Effects of Disease on Farm Animal Welfare
Effects of Disease on Farm Animal Welfare.
There is now a considerable body of scientific evidence that farm animals are sentient and can suffer and therefore the effects of disease on mental well-being, e.g. fear, distress, anxiety, do affect their welfare.
This article seeks to highlight the potential to reduce individual animal suffering.
- Infectious diseases are caused by pathogens that might be viruses, bacteria, fungi, protozoa, endoparasites or ectoparasites. They spread directly from animal to animal or indirectly via the environment or contaminated equipment or carriers, such as birds or insects.
- Non-infectious health problems include injuries such as fractures, abrasions or swellings; tumors and non-malignant growths (e.g. warts), which may or may not cause pain depending on their location on the animal, size, potential for necrosis and secondary infection; lameness due to e.g. bone abnormalities, fractures, joint disease such as osteoarthritis and hoof horn injuries; dental problems inhibiting eating
- Good physical health is essential to good welfare, but is not sufficient in itself because it does not necessarily lead to a good mental state. Conversely, poor productivity, e.g. infertility, may be indicative of an underlying disease but may not always be a cause of suffering.
THE INTERACTIONS BETWEEN MENTAL AND PHYSICAL WELL-BEING AND DISEASE
- Diseased animals suffer from impaired welfare because of the direct physical (fever, inflammation, respiratory distress) and psychological effects of the disease, (pain, anxiety or fear). There may also be abnormalities that are undetectable such as headache or depression.
- Indirect effects of disease may include reduced physical ability to access feed, water or other resources and reduced motivation to express normal behaviours such as play. There may also be indirect effects of a disease on other animals in a group, such as an inability to suckle.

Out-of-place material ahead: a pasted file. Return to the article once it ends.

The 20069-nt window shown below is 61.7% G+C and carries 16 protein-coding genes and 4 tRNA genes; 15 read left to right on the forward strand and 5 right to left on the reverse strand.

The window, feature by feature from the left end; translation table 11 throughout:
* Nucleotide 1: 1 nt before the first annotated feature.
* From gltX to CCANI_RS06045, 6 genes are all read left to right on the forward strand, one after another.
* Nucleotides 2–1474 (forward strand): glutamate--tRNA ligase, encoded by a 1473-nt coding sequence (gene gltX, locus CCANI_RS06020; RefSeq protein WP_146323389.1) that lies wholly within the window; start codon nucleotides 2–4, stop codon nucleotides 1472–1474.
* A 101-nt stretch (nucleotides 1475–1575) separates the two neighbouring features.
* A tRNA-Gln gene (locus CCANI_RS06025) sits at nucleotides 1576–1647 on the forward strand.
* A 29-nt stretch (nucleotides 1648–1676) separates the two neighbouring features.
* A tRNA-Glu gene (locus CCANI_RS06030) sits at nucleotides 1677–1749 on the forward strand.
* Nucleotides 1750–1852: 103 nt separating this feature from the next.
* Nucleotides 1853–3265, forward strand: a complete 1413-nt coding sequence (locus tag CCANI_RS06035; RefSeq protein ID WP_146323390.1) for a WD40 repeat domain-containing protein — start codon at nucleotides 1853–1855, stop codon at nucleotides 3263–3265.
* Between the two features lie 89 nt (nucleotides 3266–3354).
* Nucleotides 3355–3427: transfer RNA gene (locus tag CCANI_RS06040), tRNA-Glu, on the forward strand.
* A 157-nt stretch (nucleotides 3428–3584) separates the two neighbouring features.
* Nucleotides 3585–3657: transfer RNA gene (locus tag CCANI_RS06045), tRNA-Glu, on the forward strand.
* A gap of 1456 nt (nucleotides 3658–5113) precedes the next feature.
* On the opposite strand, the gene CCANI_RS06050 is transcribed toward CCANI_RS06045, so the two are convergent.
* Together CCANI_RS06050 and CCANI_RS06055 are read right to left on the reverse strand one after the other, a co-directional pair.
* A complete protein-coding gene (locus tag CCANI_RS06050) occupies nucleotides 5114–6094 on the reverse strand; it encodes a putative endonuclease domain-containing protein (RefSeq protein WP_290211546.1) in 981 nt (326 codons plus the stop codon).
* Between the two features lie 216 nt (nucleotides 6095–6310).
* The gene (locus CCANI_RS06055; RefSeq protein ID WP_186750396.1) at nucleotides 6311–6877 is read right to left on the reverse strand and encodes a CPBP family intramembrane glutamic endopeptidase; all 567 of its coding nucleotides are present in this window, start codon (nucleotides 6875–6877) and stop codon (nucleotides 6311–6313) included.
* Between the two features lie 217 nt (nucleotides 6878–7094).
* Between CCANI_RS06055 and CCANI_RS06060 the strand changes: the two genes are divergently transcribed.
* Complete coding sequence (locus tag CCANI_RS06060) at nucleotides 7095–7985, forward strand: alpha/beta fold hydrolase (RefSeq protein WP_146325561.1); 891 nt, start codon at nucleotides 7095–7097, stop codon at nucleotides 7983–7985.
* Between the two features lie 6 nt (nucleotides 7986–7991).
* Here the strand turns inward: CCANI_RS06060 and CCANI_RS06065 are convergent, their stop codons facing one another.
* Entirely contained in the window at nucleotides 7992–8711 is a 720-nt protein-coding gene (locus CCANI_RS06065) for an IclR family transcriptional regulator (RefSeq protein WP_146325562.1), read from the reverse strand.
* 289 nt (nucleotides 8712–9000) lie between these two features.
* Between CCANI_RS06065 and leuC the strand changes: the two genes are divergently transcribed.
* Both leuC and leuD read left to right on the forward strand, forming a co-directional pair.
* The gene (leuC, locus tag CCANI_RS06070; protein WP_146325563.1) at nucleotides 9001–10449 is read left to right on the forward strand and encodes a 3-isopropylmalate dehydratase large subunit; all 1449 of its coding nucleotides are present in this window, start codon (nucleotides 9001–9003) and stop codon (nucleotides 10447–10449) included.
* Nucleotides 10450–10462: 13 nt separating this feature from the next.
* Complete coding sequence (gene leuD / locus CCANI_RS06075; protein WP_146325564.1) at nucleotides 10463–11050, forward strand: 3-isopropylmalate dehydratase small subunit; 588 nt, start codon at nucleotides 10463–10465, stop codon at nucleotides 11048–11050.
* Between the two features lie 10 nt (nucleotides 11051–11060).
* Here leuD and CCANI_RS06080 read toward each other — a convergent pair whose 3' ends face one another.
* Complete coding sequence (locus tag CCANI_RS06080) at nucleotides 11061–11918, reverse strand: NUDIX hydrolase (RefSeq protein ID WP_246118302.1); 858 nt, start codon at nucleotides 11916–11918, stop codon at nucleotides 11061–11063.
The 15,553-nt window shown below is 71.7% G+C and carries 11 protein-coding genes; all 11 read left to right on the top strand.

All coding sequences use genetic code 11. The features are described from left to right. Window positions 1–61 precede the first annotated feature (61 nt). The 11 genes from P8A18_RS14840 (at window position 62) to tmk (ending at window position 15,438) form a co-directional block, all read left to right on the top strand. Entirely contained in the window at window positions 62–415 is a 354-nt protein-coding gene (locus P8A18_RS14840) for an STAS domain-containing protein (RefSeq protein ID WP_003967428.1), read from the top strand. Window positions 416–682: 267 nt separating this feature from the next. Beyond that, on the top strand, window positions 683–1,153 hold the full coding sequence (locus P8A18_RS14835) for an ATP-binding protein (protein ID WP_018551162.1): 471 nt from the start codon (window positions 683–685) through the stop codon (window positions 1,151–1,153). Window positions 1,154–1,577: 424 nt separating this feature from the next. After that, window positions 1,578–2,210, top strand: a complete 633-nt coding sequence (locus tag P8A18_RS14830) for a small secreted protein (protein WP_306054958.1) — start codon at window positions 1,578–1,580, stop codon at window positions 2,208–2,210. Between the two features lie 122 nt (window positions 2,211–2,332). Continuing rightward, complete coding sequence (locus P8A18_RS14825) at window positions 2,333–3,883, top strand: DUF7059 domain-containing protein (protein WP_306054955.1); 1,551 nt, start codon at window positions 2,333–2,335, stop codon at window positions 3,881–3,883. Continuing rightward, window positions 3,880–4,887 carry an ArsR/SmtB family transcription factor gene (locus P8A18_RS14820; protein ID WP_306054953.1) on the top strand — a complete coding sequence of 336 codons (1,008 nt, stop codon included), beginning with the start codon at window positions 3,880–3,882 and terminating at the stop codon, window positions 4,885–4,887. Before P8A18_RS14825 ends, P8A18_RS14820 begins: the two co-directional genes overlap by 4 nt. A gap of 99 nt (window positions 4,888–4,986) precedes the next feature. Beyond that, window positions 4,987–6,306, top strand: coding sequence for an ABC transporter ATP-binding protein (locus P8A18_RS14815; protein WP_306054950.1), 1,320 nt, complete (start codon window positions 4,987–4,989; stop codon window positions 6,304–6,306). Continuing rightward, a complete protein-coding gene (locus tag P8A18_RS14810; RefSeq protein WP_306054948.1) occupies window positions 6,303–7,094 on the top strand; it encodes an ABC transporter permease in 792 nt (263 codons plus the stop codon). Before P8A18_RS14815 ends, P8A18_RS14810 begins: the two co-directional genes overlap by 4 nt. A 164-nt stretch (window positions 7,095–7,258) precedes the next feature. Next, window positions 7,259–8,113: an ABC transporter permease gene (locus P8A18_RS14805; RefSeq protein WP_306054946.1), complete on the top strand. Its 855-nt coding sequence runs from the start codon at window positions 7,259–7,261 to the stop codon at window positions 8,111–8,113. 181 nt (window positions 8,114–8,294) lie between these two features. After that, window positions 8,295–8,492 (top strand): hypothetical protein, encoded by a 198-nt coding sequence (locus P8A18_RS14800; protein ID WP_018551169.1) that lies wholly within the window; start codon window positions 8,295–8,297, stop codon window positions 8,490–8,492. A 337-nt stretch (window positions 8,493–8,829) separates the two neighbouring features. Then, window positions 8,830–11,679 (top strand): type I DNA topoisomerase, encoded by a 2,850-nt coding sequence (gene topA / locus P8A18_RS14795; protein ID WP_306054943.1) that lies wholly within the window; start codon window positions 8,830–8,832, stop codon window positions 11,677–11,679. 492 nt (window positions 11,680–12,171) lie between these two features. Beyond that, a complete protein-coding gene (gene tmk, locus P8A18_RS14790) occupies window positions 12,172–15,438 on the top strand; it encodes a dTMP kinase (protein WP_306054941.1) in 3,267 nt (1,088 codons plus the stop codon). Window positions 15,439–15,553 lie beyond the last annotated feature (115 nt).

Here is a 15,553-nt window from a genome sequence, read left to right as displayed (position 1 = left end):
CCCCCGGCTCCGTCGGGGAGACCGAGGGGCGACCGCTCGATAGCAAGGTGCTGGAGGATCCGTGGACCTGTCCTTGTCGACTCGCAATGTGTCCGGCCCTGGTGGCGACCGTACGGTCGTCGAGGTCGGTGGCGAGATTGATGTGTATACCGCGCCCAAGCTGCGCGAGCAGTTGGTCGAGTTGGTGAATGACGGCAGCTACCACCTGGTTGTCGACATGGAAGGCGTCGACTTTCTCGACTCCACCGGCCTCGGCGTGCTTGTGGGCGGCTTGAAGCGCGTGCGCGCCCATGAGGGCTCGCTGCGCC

- An animal that is unable to exhibit motivated behaviours, e.g. suckling or rooting or has a physiological need, e.g. hunger, may develop inappropriate behaviours in an attempt to regain homeostasis.
- There have been many attempts to define animal welfare. In our view, welfare encompasses both physical and mental health, and for farm animals is largely determined by the skills of the stock people, the system of husbandry and the suitability of the genotype for the environment.
In considering what provisions should be made for farm animals to avoid unnecessary suffering and to promote good welfare, the Committee(Farm Animal Welfare Committee) is guided by the Five Freedoms:
- Freedom from hunger and thirst, by ready access to fresh water and a diet to maintain full health and vigor.
- Freedom from discomfort, by providing an appropriate environment including shelter and a comfortable resting area.
- Freedom from pain, injury and disease, by prevention or rapid diagnosis and treatment.
- Freedom to express normal behavior, by providing sufficient space, proper facilities and company of the animal‘s own kind.
- Freedom from fear and distress, by ensuring conditions and treatment which avoid mental suffering.
Written by:- Dr. Musa MANSUR AHMADShare